I wasn’t sure what to expect from Tsuro. I vaguely remembered seeing it up for sale in the various board game stores I’ve visited, but it looked painfully boring and slow-moving. Even the name threw me off, because it’s evocative of games like Go or Chess, neither of which I’m a fan of. I’m not sure what moved me to check out the mobile version, but I’m glad that I did. It’s for thinkers, for sure, but it’s also paired with simple rules and concepts that ensure anyone can get in on the fun.

I really enjoyed the pains Thunderbox Entertainment took to recreate the physical board game experience here, especially since most board games aren’t for me, with my limited amount of space and packed schedule, so watching the box being opened to kick off a game and seeing the pieces laid out in front of me was appreciated. The tutorial does a fantastic job of teaching you the basics as well.


Simply put, your job is to place tiles while remaining on the board as long as possible. During each turn you’re tasked with placing one of three tiles in front of a stone laid out on the board (your marker.) The stone will follow the path you build with your tile. Spaces will have two areas on each side the stone can exit from, and you need to strategically place tiles so that the path you’re creating ensures you’re staying on the board longer than the other players.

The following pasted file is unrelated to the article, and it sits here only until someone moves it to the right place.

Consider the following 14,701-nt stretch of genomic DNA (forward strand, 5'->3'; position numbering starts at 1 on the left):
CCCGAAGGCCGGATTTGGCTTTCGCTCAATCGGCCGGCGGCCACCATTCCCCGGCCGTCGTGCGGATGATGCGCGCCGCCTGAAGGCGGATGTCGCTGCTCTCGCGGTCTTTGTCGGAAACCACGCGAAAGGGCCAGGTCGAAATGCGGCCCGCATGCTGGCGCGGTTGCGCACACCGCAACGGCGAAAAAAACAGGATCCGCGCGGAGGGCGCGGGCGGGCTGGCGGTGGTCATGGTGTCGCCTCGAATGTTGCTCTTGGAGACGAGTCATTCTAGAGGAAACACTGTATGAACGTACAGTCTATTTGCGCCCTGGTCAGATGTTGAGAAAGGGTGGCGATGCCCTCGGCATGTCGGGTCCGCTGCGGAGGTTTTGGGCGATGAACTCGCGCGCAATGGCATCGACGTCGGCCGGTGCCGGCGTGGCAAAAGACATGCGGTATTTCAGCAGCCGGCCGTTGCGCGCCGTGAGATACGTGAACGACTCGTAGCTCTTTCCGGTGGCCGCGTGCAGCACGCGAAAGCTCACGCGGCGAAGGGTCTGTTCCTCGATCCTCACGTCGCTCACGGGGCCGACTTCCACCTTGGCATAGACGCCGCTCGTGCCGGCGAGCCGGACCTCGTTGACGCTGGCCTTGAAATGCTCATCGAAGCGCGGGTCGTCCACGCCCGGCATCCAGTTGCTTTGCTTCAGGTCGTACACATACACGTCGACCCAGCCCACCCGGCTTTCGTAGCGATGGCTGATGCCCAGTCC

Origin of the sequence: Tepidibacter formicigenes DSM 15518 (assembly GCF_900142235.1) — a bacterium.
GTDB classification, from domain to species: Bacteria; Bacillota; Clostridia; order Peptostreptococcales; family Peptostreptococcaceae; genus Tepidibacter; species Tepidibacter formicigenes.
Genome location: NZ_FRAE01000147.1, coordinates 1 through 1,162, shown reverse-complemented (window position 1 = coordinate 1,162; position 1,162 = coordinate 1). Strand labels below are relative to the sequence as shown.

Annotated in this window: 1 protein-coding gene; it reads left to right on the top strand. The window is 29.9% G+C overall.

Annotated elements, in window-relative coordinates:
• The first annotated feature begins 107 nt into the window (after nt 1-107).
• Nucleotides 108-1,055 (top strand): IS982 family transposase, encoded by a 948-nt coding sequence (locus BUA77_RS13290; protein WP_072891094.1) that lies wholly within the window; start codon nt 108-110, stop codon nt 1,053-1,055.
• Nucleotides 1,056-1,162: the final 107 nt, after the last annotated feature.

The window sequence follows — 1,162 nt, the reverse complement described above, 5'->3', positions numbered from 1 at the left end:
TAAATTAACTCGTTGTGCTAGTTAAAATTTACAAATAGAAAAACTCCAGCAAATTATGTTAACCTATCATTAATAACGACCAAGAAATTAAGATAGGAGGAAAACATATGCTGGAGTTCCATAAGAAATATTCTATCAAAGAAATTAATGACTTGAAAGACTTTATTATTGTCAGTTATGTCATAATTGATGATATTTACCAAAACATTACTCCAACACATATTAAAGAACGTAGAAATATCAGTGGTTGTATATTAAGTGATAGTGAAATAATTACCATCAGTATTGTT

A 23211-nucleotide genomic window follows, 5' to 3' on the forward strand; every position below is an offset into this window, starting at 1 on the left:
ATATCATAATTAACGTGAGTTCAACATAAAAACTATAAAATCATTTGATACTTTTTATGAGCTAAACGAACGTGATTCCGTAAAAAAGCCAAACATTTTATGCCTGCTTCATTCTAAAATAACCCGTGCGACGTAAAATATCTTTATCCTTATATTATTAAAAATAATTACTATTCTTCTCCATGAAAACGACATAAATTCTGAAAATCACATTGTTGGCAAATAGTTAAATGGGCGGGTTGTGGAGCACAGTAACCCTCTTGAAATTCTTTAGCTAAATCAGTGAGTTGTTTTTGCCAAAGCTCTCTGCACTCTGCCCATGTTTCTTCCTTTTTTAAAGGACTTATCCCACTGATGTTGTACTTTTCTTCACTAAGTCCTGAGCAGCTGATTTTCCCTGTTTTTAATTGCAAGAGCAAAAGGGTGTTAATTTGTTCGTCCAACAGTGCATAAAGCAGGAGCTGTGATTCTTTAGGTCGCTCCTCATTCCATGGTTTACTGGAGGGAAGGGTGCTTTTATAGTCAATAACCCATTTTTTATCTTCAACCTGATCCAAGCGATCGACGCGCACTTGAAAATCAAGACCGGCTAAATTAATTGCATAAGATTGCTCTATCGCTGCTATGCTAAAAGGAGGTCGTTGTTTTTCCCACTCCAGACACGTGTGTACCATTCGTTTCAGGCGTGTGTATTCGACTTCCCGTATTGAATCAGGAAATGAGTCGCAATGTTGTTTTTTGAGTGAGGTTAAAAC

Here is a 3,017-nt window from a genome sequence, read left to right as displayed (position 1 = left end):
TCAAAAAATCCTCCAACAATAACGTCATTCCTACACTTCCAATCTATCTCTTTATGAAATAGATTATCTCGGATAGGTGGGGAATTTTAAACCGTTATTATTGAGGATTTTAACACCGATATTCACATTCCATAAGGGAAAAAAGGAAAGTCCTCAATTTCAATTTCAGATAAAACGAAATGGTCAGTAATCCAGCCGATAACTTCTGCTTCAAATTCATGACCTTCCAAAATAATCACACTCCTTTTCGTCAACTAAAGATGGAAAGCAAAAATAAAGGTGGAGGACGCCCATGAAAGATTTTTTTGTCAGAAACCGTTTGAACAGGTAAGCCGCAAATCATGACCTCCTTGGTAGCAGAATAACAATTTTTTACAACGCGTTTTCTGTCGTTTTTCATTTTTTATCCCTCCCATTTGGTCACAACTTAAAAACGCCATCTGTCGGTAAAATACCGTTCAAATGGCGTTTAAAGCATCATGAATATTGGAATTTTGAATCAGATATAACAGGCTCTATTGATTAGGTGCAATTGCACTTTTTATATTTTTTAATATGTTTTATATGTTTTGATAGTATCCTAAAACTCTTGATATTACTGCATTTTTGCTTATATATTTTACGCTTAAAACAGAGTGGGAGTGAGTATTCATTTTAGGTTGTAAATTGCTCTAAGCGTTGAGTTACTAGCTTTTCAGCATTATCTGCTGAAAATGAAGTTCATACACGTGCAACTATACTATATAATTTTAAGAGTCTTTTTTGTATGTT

Essentially, you must concern yourself first with where you want to get your stone to on its first path around, but ensure that you can create loops it will remain in for its next trip around the board. It’s incredibly difficult to get the hang of at first, but at least the concept is simple to understand, and I appreciated that about Tsuro.


The game supports up to 8 players, but for a game that should work so well as a mobile multiplayer title, I couldn’t wrap my head around the fact that the mode was relegated to Facebook. It’s convenient if you have a Facebook friend you want to play with, but Apple’sĀ Game Center is something that’s far more useful to use for these types of games. The AI players are serviceable, but it seems like a massively bizarre decision to have gone with Facebook only rather than leaving the channels open for players who aren’t as free with their social media accounts. Personally, I don’t like to connect via Facebook even for major apps, so I wasn’t interested in doing that here.

Fortunately, you don’t have to have other people around to enjoy the game. It makes sense that you’d want to since it began life as a tabletop game, but all is not lost. Figuring out the basics and watching your Tsuro knowledge blossom as you make new connections and figure additional mechanics out is still quite fun, and this is a very well-made title that holds your hand when you need it to and backs off to let you learn on your own. I found that I thought about it even when I wasn’t playing for review, and even though I’m not a huge fan of its aesthetic or name (or the Facebook multiplayer), it’s an app I’ll likely return to again and again for the future.